State fears compromising prosecutions by publishing Dublin archdiocese report in full
John Downes, News Investigations Correspondent

Archbishop Diarmuid Martin: says Dublin diocesan report will ‘shock us all’

The government may decide not to publish in full the names of priests identified in the report of the Dublin Archdiocese Commission of Investigation, even where they have been convicted of abusing children.

Unlike the landmark Ryan commission report into abuse at the state’s industrial schools, which decided controversially to give anonymity to every person it identified, the forthcoming report will name priests who have been convicted of abuse.

It has examined a representative sample of 46 out of a total of 102 priests who were suspected of abusing children in the Dublin diocese between 1974 and 2004.

But justice minister Dermot Ahern will have to seek his own legal advice about whether all of those identified in the report can be named in any version of the report to be published by him.

Both the commission and the government are concerned that the naming of individuals might hinder any current or future prosecutions.

As a result, the commission is understood to be considering leaving out the name of at least one priest which it had intended to identify for this very reason, although no decision has yet been made on this.

Ahern, who had been expected to receive a copy of the report this week, now appears unlikely to receive it until early next week.

This is because the commission is awaiting final responses from several people identified in the report, with a deadline for receipt of these set for the middle of next week.

A spokesman for Ahern could not say when the report, which Archbishop Diarmuid Martin has previously said will “shock us all”, will be published.

“His own plan would be to publish it as quickly as possible and in full. But the difficulties are if there are existing criminal investigations or potential future criminal investigations,” he said.

He added that it was “too early to say” if Ahern would publish a redacted version of the report to allow for any ongoing or future prosecutions.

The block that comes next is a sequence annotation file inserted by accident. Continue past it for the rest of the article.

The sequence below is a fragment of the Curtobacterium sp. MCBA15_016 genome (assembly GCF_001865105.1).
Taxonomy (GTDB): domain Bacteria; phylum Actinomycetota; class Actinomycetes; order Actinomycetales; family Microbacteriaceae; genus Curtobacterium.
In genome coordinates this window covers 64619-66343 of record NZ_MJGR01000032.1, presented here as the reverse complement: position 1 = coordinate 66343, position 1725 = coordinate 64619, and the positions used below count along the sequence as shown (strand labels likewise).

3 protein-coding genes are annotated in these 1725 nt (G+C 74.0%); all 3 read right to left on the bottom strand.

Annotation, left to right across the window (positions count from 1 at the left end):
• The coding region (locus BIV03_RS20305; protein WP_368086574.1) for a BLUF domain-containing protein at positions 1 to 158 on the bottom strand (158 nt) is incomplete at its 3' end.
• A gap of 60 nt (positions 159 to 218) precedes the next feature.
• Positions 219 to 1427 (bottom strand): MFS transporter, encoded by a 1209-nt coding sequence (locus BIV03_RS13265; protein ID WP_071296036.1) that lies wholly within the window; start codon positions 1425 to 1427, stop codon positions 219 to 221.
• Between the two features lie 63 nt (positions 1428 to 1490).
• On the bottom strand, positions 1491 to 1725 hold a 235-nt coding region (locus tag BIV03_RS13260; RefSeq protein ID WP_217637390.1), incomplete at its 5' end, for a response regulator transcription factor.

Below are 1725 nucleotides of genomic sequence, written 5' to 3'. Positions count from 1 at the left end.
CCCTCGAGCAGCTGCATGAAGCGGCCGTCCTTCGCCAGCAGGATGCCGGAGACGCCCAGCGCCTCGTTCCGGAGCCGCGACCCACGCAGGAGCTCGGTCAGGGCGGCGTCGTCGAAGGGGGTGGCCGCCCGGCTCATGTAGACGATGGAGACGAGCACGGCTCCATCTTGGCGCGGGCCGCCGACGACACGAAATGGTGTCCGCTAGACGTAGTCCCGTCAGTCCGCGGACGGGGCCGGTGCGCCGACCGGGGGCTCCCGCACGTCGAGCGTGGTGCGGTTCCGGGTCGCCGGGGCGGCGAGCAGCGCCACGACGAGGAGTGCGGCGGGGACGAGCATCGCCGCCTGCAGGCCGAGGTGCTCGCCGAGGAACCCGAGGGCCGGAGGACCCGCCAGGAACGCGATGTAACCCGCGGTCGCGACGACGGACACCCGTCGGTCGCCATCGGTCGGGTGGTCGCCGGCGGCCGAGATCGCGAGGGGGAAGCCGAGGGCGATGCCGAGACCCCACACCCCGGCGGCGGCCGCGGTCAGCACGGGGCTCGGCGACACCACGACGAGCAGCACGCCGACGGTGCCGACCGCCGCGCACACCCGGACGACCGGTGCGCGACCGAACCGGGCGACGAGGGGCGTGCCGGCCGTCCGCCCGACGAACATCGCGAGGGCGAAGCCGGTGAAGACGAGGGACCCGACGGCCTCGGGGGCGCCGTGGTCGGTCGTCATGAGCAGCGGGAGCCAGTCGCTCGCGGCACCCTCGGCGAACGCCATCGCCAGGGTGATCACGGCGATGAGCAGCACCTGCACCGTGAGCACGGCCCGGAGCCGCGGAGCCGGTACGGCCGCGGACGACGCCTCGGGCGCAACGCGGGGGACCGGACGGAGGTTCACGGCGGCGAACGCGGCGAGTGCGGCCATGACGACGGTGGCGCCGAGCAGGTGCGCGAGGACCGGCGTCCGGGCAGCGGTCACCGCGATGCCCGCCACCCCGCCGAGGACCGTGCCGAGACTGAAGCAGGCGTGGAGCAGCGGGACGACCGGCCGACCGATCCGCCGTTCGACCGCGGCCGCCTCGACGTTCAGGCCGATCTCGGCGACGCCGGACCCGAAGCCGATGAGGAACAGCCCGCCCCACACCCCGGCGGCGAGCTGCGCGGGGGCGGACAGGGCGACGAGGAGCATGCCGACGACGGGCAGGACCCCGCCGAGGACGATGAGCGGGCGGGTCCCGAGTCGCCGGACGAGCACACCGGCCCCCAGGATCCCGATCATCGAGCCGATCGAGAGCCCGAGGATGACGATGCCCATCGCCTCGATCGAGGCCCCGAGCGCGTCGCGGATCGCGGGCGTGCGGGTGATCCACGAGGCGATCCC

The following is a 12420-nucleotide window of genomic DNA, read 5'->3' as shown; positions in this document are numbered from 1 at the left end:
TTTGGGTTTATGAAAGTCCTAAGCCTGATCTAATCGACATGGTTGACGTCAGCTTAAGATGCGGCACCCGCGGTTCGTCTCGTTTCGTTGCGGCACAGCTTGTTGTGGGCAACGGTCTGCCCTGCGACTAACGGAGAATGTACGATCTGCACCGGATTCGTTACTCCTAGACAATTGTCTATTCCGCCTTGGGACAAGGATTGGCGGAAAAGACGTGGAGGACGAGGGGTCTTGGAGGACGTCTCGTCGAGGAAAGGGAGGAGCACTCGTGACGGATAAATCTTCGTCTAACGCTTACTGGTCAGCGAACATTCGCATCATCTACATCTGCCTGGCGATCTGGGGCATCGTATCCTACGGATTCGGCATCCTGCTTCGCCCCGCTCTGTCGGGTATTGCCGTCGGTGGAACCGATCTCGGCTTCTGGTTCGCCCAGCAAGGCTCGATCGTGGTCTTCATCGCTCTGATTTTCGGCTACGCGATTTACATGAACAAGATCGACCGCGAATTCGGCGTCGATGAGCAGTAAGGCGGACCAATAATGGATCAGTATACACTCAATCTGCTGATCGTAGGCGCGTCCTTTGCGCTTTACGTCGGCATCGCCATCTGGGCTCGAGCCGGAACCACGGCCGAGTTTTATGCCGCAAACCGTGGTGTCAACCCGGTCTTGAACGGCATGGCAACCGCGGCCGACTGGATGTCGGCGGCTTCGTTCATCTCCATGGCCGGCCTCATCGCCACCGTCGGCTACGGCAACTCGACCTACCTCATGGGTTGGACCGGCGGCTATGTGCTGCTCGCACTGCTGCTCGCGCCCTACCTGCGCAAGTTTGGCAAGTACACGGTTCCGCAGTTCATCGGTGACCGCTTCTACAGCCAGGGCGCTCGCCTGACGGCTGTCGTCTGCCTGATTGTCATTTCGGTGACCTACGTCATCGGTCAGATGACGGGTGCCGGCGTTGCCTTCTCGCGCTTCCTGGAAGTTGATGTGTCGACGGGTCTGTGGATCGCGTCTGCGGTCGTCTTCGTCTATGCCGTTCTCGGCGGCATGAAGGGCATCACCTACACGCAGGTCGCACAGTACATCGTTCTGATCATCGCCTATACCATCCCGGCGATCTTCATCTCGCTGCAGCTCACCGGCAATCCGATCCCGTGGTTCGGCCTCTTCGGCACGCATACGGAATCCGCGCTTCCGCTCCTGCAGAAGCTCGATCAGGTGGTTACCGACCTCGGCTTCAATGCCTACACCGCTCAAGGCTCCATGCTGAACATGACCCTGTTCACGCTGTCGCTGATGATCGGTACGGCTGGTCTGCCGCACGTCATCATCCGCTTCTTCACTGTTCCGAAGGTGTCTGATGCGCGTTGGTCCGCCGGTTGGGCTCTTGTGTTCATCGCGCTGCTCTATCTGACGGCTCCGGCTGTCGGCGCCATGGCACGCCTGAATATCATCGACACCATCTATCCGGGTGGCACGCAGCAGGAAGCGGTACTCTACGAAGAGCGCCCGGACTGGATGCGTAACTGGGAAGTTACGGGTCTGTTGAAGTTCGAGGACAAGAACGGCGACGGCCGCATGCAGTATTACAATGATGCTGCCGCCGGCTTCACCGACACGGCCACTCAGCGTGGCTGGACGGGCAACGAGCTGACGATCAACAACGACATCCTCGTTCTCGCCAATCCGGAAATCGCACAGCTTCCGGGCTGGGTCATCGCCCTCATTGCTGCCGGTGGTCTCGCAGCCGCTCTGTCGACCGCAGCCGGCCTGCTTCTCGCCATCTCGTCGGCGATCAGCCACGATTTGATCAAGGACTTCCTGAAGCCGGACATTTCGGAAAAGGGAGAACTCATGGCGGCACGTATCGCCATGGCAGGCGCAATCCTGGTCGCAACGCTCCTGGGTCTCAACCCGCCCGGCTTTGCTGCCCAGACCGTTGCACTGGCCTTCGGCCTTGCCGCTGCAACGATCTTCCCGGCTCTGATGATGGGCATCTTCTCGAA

“Obviously if it is anything like the Ryan report, it could be a nightmare scenario,” he said. “Whatever he does with it will be on foot of legal advice, but his own instincts would be to publish it in full,. He doesn’t want it sitting in a cupboard somewhere.”

A spokeswoman for the commission said the report is at “indexing and proofreading” stage and is now likely to be presented to Ahern next week.

While the report will identify priests convicted of abuse, it will not name individual victims unless they specifically request this.

“It is possible that, having submitted the report, the government might decide certain individuals wouldn’t be named,” she said. “We submit it to government and they publish it.”

June 28, 2009 The Sunday Tribune


2 Responses to “Government may not name abusing priests”

  1. Mary Cornish - Henderson says:

    A position paper on Identifying Institutions and persons under the Commission to Inquire into Child abuse Act 2000

    I Mary Henderson am the Only person named in the Report and also the fact I was charged and sentenced this gives the impression I was Charged for abuse.

    M Henderson

    Reference 7
    Identification the pros and Cons

    7.14 The Commission can nevertheless name the individuals it concludes have committed acts of abuse without referring to specific instances of abuse. A major purpose of any inquiry like this is to protect children from abuse in future. Concentration on investigation of specific cases detracts from this important function.

    rpetrators of abuse.

  2. Paddy says:

    This will be another cover up of that we can be sure

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